… It is uncertain whether the Bankruptcy Court would allow McCourt to use money from a television deal to satisfy a divorce settlement — Selig would not — or whether the net proceeds of a sale of the team would exceed $130 million.

The McCourts previously reached a divorce settlement on June 17, but that agreement was contingent upon the approval of a proposed television contract between the Dodgers and Fox.

Selig rejected the contract three days later, noting in part that almost half of an immediate $385-million payment from Fox would have been diverted from the Dodgers.

On June 27, Frank McCourt took the Dodgers into bankruptcy, without notification to Jamie McCourt, who had asked the divorce court to order the team sold. She subsequently lined up behind Major League Baseball and Fox in asking the Bankruptcy Court to reject Frank McCourt’s bid to auction the Dodgers’ television rights. …

Oct 16

A bit of thinking out loud on an October night

The Remembering 2011 series is a byproduct of my not wanting to do a final Dodger Cogs and Dogs rankings for 2011, because after Matt Kemp and Clayton Kershaw, the whole exercise just seemed too tedious. Instead, I decided it would be more interesting to reflect on every player individually, be it Kemp and Kershaw or Eugenio Velez and Lance Cormier. In the past, I’ve dispensed with year-in-review reflections in one massive effort, such as last year’s online baseball cards, but this time I’m just kind of going all in. Hope you’re finding the posts worthwhile.

I’ve ducked in and out of the baseball playoffs. With the Dodgers eliminated and with no particular dog left in the postseason fight, it’s been a time for me to exhale as far as watching games on a nightly basis, but I do keep aware of what’s going on, and certainly there’s been enough drama where I’m going, “Man, what am I missing?” And I race to find a TV or radio. But again, the compensation for not having your team in the playoffs is the relief you get from not stressing over the outcome.

I’ve been trying to watch as much Stanford football as I can each weekend, since the Andrew Luck-led Cardinal is the best Stanford gridiron group in my lifetime and then some. It’s quite a change from watching the Dodgers – Stanford has won its past nine games by at least 25 points, and there I am, totally enjoying it – yet seeing all the flaws.  The team has given up zero points in the first quarter this season and only a total of six in six third quarters, yet I still see weakness in the defense that has me concerned for the Oregon game in November. The Dodgers should be so flawed.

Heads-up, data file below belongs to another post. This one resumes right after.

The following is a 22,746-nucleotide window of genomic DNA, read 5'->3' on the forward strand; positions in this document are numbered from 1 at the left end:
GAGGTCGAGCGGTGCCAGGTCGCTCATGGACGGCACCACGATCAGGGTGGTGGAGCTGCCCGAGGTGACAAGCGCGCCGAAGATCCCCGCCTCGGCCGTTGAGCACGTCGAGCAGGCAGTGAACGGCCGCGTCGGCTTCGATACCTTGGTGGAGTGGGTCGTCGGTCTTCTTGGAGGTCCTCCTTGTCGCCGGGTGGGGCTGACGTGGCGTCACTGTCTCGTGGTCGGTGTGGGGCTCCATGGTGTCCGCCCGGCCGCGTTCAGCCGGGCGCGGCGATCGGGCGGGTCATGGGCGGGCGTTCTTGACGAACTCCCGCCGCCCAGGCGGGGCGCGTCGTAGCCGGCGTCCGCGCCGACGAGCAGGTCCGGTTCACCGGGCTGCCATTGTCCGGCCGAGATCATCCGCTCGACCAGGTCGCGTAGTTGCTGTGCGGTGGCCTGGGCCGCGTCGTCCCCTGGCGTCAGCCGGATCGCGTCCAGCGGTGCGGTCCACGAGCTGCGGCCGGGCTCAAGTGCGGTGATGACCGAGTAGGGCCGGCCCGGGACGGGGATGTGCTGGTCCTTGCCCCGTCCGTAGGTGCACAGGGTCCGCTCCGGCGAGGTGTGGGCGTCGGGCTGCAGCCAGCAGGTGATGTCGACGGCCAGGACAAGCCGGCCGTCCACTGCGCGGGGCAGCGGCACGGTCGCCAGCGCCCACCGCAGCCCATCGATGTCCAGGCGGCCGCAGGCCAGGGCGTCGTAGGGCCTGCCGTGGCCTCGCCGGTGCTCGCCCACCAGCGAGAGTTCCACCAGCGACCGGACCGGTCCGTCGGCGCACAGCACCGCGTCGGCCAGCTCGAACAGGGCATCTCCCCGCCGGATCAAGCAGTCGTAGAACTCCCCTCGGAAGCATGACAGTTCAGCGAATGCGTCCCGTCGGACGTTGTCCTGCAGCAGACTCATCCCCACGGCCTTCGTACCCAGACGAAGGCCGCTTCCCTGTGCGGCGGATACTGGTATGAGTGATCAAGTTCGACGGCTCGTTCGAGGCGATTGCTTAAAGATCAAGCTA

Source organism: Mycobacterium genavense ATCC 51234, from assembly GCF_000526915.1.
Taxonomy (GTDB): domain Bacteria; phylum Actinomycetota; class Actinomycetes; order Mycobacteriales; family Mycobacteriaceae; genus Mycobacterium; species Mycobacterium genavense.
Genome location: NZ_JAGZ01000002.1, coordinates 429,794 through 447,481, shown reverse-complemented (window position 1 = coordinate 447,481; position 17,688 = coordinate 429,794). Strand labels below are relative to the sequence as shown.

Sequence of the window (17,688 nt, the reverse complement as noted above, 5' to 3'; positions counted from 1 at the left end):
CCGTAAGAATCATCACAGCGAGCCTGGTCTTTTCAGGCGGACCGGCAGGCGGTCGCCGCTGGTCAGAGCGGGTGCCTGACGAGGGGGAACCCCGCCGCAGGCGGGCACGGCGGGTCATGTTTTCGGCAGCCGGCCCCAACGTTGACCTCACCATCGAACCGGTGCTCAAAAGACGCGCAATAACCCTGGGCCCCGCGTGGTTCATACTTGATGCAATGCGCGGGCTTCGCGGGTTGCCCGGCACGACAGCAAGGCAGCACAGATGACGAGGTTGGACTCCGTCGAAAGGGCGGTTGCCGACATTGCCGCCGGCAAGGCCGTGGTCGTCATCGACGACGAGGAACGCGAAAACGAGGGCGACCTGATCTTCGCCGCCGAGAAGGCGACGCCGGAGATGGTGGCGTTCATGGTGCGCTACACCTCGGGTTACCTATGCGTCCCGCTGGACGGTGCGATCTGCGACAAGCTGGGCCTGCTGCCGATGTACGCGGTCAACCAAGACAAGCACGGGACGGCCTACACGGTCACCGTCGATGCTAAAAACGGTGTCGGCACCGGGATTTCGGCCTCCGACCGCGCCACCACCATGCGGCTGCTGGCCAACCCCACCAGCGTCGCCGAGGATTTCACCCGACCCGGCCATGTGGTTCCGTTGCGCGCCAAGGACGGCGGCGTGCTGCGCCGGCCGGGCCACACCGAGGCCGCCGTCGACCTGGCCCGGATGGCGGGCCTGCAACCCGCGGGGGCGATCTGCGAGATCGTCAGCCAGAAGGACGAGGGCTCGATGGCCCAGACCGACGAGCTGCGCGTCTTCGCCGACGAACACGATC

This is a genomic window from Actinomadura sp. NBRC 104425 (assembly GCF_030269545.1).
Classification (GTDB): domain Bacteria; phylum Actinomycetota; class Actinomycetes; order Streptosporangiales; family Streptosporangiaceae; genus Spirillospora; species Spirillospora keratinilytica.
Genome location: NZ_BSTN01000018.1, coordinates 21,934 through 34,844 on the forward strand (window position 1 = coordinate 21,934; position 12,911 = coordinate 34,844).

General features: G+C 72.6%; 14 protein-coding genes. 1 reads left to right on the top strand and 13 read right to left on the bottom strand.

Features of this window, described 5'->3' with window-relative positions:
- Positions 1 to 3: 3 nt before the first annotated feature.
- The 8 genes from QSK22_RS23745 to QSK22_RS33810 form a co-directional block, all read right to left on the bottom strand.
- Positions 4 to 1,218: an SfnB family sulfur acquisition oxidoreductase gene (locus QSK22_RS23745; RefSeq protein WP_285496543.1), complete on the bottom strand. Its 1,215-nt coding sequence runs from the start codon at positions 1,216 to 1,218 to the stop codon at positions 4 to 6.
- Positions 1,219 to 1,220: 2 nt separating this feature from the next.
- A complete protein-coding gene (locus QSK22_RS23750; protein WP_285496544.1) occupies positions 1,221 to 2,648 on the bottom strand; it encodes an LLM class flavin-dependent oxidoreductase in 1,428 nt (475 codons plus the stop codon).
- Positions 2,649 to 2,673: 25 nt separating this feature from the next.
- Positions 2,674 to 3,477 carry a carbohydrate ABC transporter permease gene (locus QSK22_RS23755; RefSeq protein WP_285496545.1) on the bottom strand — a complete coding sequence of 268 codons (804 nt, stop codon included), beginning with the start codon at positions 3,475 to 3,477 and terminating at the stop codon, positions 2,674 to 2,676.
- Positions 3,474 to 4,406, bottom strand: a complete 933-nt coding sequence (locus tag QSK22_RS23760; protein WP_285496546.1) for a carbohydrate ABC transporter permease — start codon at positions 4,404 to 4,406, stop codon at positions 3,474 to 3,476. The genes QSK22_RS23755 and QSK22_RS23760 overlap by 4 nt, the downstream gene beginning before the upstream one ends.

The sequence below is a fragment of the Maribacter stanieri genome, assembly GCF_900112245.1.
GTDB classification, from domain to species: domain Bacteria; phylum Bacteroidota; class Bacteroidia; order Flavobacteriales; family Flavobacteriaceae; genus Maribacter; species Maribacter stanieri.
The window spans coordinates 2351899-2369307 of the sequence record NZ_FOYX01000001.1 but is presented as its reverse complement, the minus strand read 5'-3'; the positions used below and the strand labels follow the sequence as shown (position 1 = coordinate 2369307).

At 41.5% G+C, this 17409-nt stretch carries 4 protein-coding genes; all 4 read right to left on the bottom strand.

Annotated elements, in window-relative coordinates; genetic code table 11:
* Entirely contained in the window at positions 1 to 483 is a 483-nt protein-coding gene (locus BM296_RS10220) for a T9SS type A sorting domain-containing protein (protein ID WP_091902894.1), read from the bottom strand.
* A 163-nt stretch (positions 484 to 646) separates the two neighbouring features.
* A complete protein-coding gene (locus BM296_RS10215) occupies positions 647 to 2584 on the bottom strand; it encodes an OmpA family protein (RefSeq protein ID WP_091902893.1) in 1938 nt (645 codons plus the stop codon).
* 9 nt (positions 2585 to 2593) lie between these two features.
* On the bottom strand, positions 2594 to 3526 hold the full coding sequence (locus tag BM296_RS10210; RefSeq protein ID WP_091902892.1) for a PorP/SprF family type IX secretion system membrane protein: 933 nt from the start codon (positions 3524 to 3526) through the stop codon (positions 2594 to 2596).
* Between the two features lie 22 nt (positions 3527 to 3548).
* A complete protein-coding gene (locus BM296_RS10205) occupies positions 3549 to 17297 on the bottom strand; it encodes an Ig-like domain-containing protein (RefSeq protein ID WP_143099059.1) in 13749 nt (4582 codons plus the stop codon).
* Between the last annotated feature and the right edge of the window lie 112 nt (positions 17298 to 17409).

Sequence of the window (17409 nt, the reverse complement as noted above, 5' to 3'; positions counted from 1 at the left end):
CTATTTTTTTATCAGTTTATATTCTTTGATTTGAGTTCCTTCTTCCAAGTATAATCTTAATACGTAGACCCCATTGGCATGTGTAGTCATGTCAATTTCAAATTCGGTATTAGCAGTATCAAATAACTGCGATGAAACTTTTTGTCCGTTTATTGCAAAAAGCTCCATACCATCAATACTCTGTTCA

I even made plans to watch a regular-season NFL game for the first time in ages. I got curious about San Francisco-Detroit because of them being two upstart teams, one of them coached by Stanford’s recent leader Jim Harbaugh. It was kind of fun, but at the same time, overflowing with penalties. Ultimately, I went to a family lunch at the end of the first half, and then, instead of watching the second half on my DVR, decided I shouldn’t sit on my butt any longer and worked on cleaning out the garage. It wasn’t until after dinner that I learned that Harbaugh is still Harbaugh.

Lunch today included Grandma Sue, who has passed the halfway point between 101 and 102. She is in a wheelchair, can’t hear anymore and doesn’t know who everyone is – only a few people closest to her seem able to converse with her. But she looked lovely, and she just keeps pushing along. At Jerry’s Deli, ate 1 1/2 hot dogs and some eggs – quite a meal.

My kids, as usual, have been alternately vexing and dazzling. And, predictably I suppose, in some ways it has gotten easier, but in some ways it has gotten harder.  It was around this time, with my youngest at 3 1/2 and my oldest at 9, that I thought there might be a window of relative ease – no toddlers or teenagers – but it hasn’t quite played out that way. Still Crazytown. But I hug ‘em every night.

My blogging at Variety suffered for a two-month stretch as I focused on Emmy and Fall TV Preview duties, but I’ve recently been making a concerted effort to post every weekday. Hope you’ll check it out. At the same time, it’s also time for me to get knee-deep into the film scene as we rev up for Oscar season. The best picture I’ve seen since “Moneyball” was “Martha Marcy May Marlene,” an intense drama starring Elizabeth Olsen.  I still definitely spend too much of my time in front of screens – TV, movie, computer.

St. Louis center fielder John Jay just made a wild catch in center field with two out in the bottom of the ninth at Milwaukee.  That would have been a heck of a final out.

It’s so quiet on the Dodger front. I looked back at my posts from the past two non-playoff Octobers – 2010 and 2007 – and even though the Dodgers were sidelined, it seemed newsier. This month, other than some McCourtroom droppings, it’s really just been a waiting game for things to happen. I’m not complaining, but I do occasionally imagine a tumbleweed blowing from first base to third in Dodger Stadium some mornings.

Let me know how your offseason is going. No detail is too mundane tonight …